As many (perhaps all) of you know, Cream City Cables writer Kevin Kimmes (@kevinkimmes) is a finalist for this year’s MLB Fan Cave. If chosen, he’ll watch every single game of the 2013 season from Fam Cave headquarters in New York.
But he needs your help to get there.
Out of 52 finalists, 30 will be invited to Spring Training. To make it there, Kevin needs your vote!
VOTE HERE as often as possible between between now and 4 p.m., when the Fan Cave will make its announcement.
Kevin’s campaign has shown quite a bit of creativity. He’s released several videos (embedded below) showing his love for baseball and the Brewers. Whatever the final outcome, I want to congratulate Kevin for stepping up to the plate and taking a shot at living his dream! But for now, let’s just vote and hope he’ll be blogging on Cream City Cables from New York come April.
By Nathan Petrashek
Let me put this out there immediately: I have no idea whether Ryan Braun used performance-enhancing drugs. It’s entirely possible that he did. As much as we think we do, we (fans) don’t know who professional athletes really are. While everything in Braun’s public persona suggests to me he didn’t, I simply don’t know. And neither does anyone else except Ryan Braun.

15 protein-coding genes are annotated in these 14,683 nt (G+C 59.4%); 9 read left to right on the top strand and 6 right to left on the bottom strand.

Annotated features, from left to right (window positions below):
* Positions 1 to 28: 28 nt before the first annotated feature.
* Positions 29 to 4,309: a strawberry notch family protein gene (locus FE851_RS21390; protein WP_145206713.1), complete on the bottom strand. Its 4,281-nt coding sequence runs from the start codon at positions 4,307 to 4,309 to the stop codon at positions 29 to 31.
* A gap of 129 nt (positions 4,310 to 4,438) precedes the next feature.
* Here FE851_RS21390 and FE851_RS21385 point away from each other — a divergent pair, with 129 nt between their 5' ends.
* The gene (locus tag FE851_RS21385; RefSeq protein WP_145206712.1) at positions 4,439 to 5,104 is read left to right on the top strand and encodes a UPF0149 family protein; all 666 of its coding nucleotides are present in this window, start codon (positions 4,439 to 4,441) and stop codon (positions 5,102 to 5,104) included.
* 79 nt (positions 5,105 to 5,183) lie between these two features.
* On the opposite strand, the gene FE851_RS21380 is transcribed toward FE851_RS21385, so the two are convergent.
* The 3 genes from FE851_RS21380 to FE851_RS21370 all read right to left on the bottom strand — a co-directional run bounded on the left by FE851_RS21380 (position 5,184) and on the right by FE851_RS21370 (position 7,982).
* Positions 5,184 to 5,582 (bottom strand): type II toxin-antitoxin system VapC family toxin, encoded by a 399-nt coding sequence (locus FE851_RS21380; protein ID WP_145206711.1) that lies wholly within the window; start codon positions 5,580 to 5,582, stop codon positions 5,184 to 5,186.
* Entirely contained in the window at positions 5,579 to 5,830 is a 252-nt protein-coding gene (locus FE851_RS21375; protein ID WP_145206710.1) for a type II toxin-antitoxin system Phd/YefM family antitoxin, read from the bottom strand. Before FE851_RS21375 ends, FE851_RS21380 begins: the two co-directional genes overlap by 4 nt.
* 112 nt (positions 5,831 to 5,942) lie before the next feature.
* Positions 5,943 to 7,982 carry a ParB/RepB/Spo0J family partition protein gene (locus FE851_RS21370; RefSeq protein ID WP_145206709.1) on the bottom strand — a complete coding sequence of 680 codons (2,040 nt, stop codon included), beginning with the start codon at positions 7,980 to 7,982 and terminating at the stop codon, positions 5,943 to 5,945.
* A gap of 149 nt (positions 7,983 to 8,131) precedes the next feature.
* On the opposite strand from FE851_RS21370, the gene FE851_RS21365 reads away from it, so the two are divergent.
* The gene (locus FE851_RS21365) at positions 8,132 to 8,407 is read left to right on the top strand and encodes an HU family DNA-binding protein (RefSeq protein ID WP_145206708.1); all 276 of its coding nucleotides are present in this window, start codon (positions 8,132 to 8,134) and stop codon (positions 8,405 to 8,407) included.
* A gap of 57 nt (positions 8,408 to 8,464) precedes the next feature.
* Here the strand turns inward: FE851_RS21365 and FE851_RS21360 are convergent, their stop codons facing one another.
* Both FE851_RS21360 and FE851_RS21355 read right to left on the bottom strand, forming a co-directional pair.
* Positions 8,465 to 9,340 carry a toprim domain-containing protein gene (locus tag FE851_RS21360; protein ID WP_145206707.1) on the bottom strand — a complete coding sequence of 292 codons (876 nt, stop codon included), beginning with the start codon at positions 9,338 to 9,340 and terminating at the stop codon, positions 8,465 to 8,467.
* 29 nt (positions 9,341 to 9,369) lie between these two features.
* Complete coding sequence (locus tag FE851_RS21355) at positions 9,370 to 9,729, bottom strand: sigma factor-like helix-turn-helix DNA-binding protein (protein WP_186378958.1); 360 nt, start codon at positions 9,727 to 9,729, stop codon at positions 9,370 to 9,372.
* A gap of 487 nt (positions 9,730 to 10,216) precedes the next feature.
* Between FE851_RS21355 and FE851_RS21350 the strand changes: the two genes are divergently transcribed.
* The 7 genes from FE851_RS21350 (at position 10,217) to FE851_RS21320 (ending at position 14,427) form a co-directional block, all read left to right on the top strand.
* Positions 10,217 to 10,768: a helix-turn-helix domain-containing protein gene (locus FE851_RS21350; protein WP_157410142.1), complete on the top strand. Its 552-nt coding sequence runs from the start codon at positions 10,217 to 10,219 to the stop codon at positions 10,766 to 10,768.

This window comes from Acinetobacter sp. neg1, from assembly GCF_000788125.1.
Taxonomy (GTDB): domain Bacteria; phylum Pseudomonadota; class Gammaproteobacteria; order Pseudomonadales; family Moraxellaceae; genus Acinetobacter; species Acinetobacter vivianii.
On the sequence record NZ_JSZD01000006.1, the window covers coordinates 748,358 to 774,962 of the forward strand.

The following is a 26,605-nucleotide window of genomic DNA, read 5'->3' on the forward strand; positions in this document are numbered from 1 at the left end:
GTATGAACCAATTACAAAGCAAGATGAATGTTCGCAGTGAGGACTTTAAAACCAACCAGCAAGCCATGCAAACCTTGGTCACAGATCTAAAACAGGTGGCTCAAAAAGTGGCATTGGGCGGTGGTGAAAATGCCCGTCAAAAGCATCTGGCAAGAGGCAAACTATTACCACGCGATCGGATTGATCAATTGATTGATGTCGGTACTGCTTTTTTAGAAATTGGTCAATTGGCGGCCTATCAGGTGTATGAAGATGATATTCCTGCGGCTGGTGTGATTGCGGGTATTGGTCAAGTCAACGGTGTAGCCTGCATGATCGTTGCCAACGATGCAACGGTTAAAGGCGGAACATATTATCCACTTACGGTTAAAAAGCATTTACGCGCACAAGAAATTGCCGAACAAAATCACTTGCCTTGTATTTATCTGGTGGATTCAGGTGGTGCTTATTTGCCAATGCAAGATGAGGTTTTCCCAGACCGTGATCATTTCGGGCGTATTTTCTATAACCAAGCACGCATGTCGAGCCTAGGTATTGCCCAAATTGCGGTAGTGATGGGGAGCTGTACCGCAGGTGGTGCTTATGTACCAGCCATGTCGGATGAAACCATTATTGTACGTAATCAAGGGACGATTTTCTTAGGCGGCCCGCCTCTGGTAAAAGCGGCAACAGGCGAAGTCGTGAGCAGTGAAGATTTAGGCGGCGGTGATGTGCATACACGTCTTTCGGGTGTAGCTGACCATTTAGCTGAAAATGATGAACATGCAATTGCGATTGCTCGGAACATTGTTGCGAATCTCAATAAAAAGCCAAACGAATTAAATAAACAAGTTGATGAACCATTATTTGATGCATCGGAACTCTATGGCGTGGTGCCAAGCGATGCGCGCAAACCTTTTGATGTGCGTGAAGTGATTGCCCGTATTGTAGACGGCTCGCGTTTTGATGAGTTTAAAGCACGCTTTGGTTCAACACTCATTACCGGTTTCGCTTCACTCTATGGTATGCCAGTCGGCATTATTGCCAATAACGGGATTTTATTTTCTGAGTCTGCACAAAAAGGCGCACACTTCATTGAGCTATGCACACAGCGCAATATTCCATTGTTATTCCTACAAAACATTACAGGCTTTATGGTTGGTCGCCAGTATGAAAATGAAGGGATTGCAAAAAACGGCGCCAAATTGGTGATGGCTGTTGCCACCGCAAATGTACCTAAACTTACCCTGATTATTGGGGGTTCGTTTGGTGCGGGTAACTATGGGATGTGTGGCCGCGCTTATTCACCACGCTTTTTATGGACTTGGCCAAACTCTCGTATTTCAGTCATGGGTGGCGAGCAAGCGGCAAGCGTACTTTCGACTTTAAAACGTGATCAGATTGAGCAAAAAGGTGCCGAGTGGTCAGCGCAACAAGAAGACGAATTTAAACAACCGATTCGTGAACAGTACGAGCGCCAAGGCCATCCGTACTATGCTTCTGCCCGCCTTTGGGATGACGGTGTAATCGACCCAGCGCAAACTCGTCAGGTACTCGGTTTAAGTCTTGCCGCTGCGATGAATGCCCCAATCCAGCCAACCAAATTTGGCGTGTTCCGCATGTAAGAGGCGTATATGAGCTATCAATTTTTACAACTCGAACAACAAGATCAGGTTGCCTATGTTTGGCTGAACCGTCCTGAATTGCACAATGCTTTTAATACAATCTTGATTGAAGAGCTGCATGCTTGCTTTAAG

That didn’t stop a ton of national reporters from generating clicks with misleading headlines.
Here’s one from SI’s Tom Verducci: “As Braun’s name surfaces in PED scandal, another sad day for sports”
The Miami Herald writes: “Braun releases statement on PED link to Miami-based clinic”
Even the Journal-Sentinel’s Tom Haudricourt gets in on the fun: “Ryan Braun attributes PED link to Research for 2011 drug appeal”
The problem: Recently discovered documents don’t link Ryan Braun to PEDs.
Let’s recap what we know. Less than a week ago, the Miami New Times published a report linking some of baseball’s biggest names, including Alex Rodriguez, Nelson Cruz, and Melky Cabrera, with a Miami anti-aging clinic that also supposedly supplied performance-enhancing drugs. The New Times obtained the records from an employee who worked at the clinic, Biogenesis, before it closed in December 2012. The records contained numerous references to the University of Miami baseball team, including conditioning coach Jimmy Goins, which I said at the time spelled bad news for Braun after his successful appeal of a positive drug test in 2011.